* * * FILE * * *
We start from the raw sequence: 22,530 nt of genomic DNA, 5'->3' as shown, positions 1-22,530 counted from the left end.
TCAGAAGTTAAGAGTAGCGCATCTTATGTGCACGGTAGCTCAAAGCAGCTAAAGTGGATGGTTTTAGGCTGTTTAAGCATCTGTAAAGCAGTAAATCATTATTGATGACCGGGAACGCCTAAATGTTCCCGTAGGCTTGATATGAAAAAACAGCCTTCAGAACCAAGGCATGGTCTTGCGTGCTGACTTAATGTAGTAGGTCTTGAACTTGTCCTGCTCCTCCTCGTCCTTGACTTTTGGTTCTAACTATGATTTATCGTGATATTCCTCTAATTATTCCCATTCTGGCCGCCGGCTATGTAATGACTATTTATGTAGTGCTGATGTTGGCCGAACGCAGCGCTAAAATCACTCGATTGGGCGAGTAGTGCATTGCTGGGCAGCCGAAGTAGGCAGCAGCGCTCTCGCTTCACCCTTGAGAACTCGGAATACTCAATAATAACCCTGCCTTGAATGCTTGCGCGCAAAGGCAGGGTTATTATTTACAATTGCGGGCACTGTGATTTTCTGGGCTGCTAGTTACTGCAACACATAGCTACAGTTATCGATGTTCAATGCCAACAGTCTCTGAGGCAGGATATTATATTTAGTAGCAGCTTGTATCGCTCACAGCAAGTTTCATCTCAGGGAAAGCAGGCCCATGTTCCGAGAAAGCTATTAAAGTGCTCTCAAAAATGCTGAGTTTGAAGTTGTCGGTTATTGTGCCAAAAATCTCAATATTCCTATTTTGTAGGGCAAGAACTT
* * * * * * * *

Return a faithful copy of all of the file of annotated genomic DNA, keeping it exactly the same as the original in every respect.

We start from the raw sequence: 22,530 nt of genomic DNA, 5'->3' as shown, positions 1-22,530 counted from the left end.
TCAGAAGTTAAGAGTAGCGCATCTTATGTGCACGGTAGCTCAAAGCAGCTAAAGTGGATGGTTTTAGGCTGTTTAAGCATCTGTAAAGCAGTAAATCATTATTGATGACCGGGAACGCCTAAATGTTCCCGTAGGCTTGATATGAAAAAACAGCCTTCAGAACCAAGGCATGGTCTTGCGTGCTGACTTAATGTAGTAGGTCTTGAACTTGTCCTGCTCCTCCTCGTCCTTGACTTTTGGTTCTAACTATGATTTATCGTGATATTCCTCTAATTATTCCCATTCTGGCCGCCGGCTATGTAATGACTATTTATGTAGTGCTGATGTTGGCCGAACGCAGCGCTAAAATCACTCGATTGGGCGAGTAGTGCATTGCTGGGCAGCCGAAGTAGGCAGCAGCGCTCTCGCTTCACCCTTGAGAACTCGGAATACTCAATAATAACCCTGCCTTGAATGCTTGCGCGCAAAGGCAGGGTTATTATTTACAATTGCGGGCACTGTGATTTTCTGGGCTGCTAGTTACTGCAACACATAGCTACAGTTATCGATGTTCAATGCCAACAGTCTCTGAGGCAGGATATTATATTTAGTAGCAGCTTGTATCGCTCACAGCAAGTTTCATCTCAGGGAAAGCAGGCCCATGTTCCGAGAAAGCTATTAAAGTGCTCTCAAAAATGCTGAGTTTGAAGTTGTCGGTTATTGTGCCAAAAATCTCAATATTCCTATTTTGTAGGGCAAGAACTT